In this article, we hope to help you embark on your quilting project. However, the first step on the quilting journey should be to pick the right equipment. Here is an amazing Stitcher machine for newbies compilation that might help you out. Read More “How to Quilt with A Sewing Machine for Beginners”
We just finished taping the first series of Quilting Arts for PBS, and I have a few more pictures to share with you…
The queen of complex cloth, Jane Dunnewold. She’ll appear in our very first episode and I’m feeling pretty lucky that she’ll be setting the tone!
Speaking of Lucky…
We have Susan (“Lucky”) Shie, too, in this series. She’ll be showing us how she gets copious amount of writing onto her diary quilts.
Jeannie Sumrall Ajero demo’d a neat digital technique to create her beautiful landscape quilt that celebrates her trip to the far east.
Since I was a bit shorter than many of the guests, want to know how I appear so tall while sitting down?
Check out the yellow pages next to the printer. My very own high-tech booster seat!
Quilting Arts will begin airing the very end of this year. Check your local PBS stations the end of December to see when/if it will air in your area. At this time I don’t have information on Quilting Arts airing in international markets, but if that changes, I’ll let you know. When DVDs become available I’ll also share any information I have from Kathie Stull Productions–owner/producer of the show who will have them available.
In gratitude, I’d like to thank the following people for making Quilting Arts TV a reality:
First and foremost, Kathie Stull (owner/producer). Thank you for all of the hard work you did on every facet of the production, and for the faith you had in Quilting Arts Magazine and its community. I’d also like to thank Kathie for being so supportive of me as a host, my first time out of the gate.
Interweave Press– Also for having faith in a girl like me. (We did it!)
My editorial and design staff: Barbara, Cate, Helen, and Larissa. For being such a supportive sounding board as they listened to me natter on and fret before I left. Also for helping collect props for the set and design board, for shopping for vintage items (and I know that was painful), keeping me organized, stitching those adorable quilt blocks, and for holding down the fort while I was away.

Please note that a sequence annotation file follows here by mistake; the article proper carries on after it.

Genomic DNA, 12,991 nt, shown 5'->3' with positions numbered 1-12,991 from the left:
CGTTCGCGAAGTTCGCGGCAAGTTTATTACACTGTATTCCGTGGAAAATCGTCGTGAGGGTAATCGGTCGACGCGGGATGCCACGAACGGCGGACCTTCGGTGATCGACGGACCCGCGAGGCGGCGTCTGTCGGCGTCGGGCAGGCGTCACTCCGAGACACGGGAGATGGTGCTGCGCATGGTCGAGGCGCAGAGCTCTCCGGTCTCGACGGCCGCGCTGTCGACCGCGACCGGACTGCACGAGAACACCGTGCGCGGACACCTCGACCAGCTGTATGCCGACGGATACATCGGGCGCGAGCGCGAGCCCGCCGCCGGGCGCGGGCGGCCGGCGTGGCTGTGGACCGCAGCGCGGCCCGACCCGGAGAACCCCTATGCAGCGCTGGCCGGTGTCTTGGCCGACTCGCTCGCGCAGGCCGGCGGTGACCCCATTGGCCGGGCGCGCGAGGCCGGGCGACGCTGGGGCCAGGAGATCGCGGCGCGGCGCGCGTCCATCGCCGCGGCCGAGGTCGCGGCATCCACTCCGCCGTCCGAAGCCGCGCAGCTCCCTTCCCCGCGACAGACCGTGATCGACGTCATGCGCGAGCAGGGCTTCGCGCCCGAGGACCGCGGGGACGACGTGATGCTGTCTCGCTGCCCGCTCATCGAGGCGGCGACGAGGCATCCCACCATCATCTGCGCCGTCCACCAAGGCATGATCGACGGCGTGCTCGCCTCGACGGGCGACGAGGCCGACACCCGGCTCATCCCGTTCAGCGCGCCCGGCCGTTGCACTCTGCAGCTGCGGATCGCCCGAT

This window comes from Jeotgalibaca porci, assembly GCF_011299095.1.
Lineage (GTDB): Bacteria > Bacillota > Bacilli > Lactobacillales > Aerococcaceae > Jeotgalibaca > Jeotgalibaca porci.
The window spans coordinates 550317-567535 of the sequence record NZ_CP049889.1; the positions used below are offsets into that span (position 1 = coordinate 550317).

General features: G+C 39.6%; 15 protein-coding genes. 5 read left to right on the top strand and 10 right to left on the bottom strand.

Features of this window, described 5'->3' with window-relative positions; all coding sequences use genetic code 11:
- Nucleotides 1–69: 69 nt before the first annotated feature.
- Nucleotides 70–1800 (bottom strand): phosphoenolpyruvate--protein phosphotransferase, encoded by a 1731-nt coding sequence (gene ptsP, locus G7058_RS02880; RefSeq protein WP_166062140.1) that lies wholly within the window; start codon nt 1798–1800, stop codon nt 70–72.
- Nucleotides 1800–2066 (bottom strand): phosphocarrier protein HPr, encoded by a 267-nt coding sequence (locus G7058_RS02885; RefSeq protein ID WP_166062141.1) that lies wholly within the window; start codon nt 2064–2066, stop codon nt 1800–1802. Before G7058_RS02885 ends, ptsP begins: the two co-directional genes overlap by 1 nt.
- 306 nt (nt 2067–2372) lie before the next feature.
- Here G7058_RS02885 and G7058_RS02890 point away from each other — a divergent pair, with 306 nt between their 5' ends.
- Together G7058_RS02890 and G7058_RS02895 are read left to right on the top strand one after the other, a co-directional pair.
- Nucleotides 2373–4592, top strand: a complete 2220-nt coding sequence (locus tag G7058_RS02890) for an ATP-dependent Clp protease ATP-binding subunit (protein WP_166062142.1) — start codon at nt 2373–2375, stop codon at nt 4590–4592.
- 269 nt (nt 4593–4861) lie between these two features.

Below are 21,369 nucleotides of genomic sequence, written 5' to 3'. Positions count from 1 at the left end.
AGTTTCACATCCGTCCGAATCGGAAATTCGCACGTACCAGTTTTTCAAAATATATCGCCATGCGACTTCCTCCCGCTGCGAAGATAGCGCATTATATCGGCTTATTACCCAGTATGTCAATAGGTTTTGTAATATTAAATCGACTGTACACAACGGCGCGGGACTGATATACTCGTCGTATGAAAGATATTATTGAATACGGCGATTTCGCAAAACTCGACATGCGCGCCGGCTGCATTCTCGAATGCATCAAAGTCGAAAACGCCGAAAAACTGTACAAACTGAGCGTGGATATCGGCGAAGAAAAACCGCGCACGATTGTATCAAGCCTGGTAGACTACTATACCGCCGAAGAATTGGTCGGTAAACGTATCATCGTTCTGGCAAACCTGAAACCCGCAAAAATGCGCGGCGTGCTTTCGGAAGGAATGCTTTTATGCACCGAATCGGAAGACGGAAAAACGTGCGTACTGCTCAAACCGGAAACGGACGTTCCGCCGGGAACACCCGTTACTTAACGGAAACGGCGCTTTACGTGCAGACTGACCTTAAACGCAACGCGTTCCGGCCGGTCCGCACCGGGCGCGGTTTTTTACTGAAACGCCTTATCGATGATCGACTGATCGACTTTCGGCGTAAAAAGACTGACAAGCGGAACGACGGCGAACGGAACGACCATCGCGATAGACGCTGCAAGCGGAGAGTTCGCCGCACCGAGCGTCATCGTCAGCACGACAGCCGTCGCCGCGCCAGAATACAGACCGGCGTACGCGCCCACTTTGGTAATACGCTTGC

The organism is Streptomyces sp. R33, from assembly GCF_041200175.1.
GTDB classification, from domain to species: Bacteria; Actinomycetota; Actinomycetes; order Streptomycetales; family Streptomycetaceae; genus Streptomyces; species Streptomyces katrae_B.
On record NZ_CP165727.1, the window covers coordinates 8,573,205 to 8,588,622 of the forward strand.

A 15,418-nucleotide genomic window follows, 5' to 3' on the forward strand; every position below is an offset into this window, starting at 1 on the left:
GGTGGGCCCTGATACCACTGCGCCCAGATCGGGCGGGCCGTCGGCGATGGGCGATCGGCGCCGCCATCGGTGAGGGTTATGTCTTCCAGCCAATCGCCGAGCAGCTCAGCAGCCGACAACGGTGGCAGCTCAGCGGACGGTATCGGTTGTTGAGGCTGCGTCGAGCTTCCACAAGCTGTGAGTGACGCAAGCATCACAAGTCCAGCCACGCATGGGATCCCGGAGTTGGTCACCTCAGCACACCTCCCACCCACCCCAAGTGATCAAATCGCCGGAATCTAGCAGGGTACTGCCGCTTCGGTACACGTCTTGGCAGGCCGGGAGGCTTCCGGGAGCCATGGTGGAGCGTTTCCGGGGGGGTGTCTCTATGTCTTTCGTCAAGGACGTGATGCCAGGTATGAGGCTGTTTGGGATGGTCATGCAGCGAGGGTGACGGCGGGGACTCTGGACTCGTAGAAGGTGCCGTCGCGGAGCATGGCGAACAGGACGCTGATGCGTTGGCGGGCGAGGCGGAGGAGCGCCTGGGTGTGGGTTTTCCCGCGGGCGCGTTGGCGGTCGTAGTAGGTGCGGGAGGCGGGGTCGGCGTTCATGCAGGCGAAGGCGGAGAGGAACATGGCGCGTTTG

Mike Murphy (director) and the video-editing, sound, and camera crew. They were all so kind, funny, and patient with me–no matter how many takes it took to get some of those closes.
Katherine (Kathie’s assistant)– For always being such a calm, assuring presence, for making sure I was hydrated, and double-checking I didn’t goof on wardrobe changes.
Karen, the talented make-up artist. She made us all feel and look like rock stars, and every day she left us presents in the make-up room so we’d stay fresh throughout the day. (Photo by Pam RuBert)
All of the wonderful underwriters who made this possible, many of whom came to the set and shared funny and candid conversations in the green room with me. (And I promise, what happens in the green room, stays in the green room.)
The quilt artists who enthusiastically said yes when I asked them if they would want to join us for the first season. You all made this so much fun. Thank you!
John– For taking Saturday afternoon to fix all of the toilet dispensers in the house and for cleaning out the fridge. I honestly didn’t realize we had salad dressing in there…from 2002.
And last but not least, our animal children for giving me a laugh when I got home. I landed late last night, went straight to bed, and woke up to this site this morning (it’s wonderful to be home):
We’re mid-way through taping Quilting Arts TV so I thought it would be fun to share my journey with you thus far. Let the pictures do the talking…
I had to chuckle when I boarded my flight to the taping and saw this on the back of the seat in front of me. We’ve all seen this critical, life-saving tip a million times before, but it’s one I never really considered until now. Having never hosted a TV show, never seen the set before, met the crew, etc., I think subconciously I was hoping for some sort of life line.
The first hurdle: The Set
Kathie Stull (owner/producer of the show) invited me to be a part of the design process for the set and I was honored to be asked. She and I consulted with my friend Bette Troy who is a world-renowned photo stylist and has styled TV commercials as well as some of the fashion catalogs we all love. Since Bette knows me well and she’s also a fiber artist, she came up with a clean, invigorating look that she presented to Kathie and me. Fabrics, paint colors, accent pieces, furniture…we all wanted them be fresh, fun, artful––something that would be indicative of Quilting Arts and also my dream studio. However, when you talk about concepts and colors over the phone, you don’t have that visual sense for how things will come together on the set. And I’ll admit, I didn’t get much sleep the end of August before I left for the taping because it was so important to me how the set looked. Imagine my delight when Kathie created this set…